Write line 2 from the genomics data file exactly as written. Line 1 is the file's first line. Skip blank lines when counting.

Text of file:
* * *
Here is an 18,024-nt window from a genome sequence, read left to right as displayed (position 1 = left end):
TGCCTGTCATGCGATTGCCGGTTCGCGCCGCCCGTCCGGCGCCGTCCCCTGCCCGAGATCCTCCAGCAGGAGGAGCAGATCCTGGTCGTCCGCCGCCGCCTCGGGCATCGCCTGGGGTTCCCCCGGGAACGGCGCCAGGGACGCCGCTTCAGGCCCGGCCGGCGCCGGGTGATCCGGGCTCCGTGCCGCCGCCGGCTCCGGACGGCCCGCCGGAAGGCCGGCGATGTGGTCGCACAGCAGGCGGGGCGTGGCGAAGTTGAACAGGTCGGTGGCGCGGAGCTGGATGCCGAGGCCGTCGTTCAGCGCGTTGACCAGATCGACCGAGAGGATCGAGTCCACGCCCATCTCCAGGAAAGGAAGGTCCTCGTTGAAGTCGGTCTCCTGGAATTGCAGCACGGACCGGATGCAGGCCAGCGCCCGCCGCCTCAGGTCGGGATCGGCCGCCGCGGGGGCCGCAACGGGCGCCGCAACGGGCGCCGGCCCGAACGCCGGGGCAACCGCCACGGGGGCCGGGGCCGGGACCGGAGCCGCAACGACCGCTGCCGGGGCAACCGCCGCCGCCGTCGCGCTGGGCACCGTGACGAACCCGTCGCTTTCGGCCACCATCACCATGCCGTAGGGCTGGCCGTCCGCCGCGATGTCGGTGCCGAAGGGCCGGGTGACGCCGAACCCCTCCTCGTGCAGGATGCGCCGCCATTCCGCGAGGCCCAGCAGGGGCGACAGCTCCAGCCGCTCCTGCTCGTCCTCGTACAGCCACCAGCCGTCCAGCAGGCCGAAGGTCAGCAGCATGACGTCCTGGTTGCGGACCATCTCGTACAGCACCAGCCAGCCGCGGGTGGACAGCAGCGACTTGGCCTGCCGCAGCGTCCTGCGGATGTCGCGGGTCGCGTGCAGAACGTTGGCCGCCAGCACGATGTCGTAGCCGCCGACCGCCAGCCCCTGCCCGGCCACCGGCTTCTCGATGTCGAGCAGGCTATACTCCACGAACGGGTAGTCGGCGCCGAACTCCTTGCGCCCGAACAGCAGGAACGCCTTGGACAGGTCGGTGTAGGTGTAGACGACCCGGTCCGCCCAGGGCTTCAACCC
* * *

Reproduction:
TGCCTGTCATGCGATTGCCGGTTCGCGCCGCCCGTCCGGCGCCGTCCCCTGCCCGAGATCCTCCAGCAGGAGGAGCAGATCCTGGTCGTCCGCCGCCGCCTCGGGCATCGCCTGGGGTTCCCCCGGGAACGGCGCCAGGGACGCCGCTTCAGGCCCGGCCGGCGCCGGGTGATCCGGGCTCCGTGCCGCCGCCGGCTCCGGACGGCCCGCCGGAAGGCCGGCGATGTGGTCGCACAGCAGGCGGGGCGTGGCGAAGTTGAACAGGTCGGTGGCGCGGAGCTGGATGCCGAGGCCGTCGTTCAGCGCGTTGACCAGATCGACCGAGAGGATCGAGTCCACGCCCATCTCCAGGAAAGGAAGGTCCTCGTTGAAGTCGGTCTCCTGGAATTGCAGCACGGACCGGATGCAGGCCAGCGCCCGCCGCCTCAGGTCGGGATCGGCCGCCGCGGGGGCCGCAACGGGCGCCGCAACGGGCGCCGGCCCGAACGCCGGGGCAACCGCCACGGGGGCCGGGGCCGGGACCGGAGCCGCAACGACCGCTGCCGGGGCAACCGCCGCCGCCGTCGCGCTGGGCACCGTGACGAACCCGTCGCTTTCGGCCACCATCACCATGCCGTAGGGCTGGCCGTCCGCCGCGATGTCGGTGCCGAAGGGCCGGGTGACGCCGAACCCCTCCTCGTGCAGGATGCGCCGCCATTCCGCGAGGCCCAGCAGGGGCGACAGCTCCAGCCGCTCCTGCTCGTCCTCGTACAGCCACCAGCCGTCCAGCAGGCCGAAGGTCAGCAGCATGACGTCCTGGTTGCGGACCATCTCGTACAGCACCAGCCAGCCGCGGGTGGACAGCAGCGACTTGGCCTGCCGCAGCGTCCTGCGGATGTCGCGGGTCGCGTGCAGAACGTTGGCCGCCAGCACGATGTCGTAGCCGCCGACCGCCAGCCCCTGCCCGGCCACCGGCTTCTCGATGTCGAGCAGGCTATACTCCACGAACGGGTAGTCGGCGCCGAACTCCTTGCGCCCGAACAGCAGGAACGCCTTGGACAGGTCGGTGTAGGTGTAGACGACCCGGTCCGCCCAGGGCTTCAACCC